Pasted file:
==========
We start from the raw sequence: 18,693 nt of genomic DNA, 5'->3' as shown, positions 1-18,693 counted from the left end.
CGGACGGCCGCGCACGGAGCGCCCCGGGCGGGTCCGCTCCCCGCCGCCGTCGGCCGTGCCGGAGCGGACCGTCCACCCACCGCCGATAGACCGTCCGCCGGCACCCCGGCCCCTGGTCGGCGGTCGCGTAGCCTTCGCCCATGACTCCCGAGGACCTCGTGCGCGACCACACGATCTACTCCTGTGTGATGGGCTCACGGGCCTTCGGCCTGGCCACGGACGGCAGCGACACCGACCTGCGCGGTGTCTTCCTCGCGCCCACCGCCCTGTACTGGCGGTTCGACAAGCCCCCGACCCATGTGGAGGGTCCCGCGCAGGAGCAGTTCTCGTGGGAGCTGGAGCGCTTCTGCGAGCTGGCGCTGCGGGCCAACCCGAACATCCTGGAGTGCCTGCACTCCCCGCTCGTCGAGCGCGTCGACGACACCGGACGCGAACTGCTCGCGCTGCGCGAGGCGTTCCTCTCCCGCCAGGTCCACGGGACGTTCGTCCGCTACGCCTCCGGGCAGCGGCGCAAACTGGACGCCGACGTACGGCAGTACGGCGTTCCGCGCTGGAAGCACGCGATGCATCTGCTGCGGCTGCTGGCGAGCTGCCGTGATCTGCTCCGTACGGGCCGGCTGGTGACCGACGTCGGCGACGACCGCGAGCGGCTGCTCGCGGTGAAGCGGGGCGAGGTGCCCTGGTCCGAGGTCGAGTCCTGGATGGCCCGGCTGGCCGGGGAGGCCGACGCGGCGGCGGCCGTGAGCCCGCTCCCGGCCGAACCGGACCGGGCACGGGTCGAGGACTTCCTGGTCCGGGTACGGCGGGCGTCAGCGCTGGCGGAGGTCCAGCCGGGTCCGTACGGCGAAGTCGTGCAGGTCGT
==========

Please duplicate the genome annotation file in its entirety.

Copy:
We start from the raw sequence: 18,693 nt of genomic DNA, 5'->3' as shown, positions 1-18,693 counted from the left end.
CGGACGGCCGCGCACGGAGCGCCCCGGGCGGGTCCGCTCCCCGCCGCCGTCGGCCGTGCCGGAGCGGACCGTCCACCCACCGCCGATAGACCGTCCGCCGGCACCCCGGCCCCTGGTCGGCGGTCGCGTAGCCTTCGCCCATGACTCCCGAGGACCTCGTGCGCGACCACACGATCTACTCCTGTGTGATGGGCTCACGGGCCTTCGGCCTGGCCACGGACGGCAGCGACACCGACCTGCGCGGTGTCTTCCTCGCGCCCACCGCCCTGTACTGGCGGTTCGACAAGCCCCCGACCCATGTGGAGGGTCCCGCGCAGGAGCAGTTCTCGTGGGAGCTGGAGCGCTTCTGCGAGCTGGCGCTGCGGGCCAACCCGAACATCCTGGAGTGCCTGCACTCCCCGCTCGTCGAGCGCGTCGACGACACCGGACGCGAACTGCTCGCGCTGCGCGAGGCGTTCCTCTCCCGCCAGGTCCACGGGACGTTCGTCCGCTACGCCTCCGGGCAGCGGCGCAAACTGGACGCCGACGTACGGCAGTACGGCGTTCCGCGCTGGAAGCACGCGATGCATCTGCTGCGGCTGCTGGCGAGCTGCCGTGATCTGCTCCGTACGGGCCGGCTGGTGACCGACGTCGGCGACGACCGCGAGCGGCTGCTCGCGGTGAAGCGGGGCGAGGTGCCCTGGTCCGAGGTCGAGTCCTGGATGGCCCGGCTGGCCGGGGAGGCCGACGCGGCGGCGGCCGTGAGCCCGCTCCCGGCCGAACCGGACCGGGCACGGGTCGAGGACTTCCTGGTCCGGGTACGGCGGGCGTCAGCGCTGGCGGAGGTCCAGCCGGGTCCGTACGGCGAAGTCGTGCAGGTCGT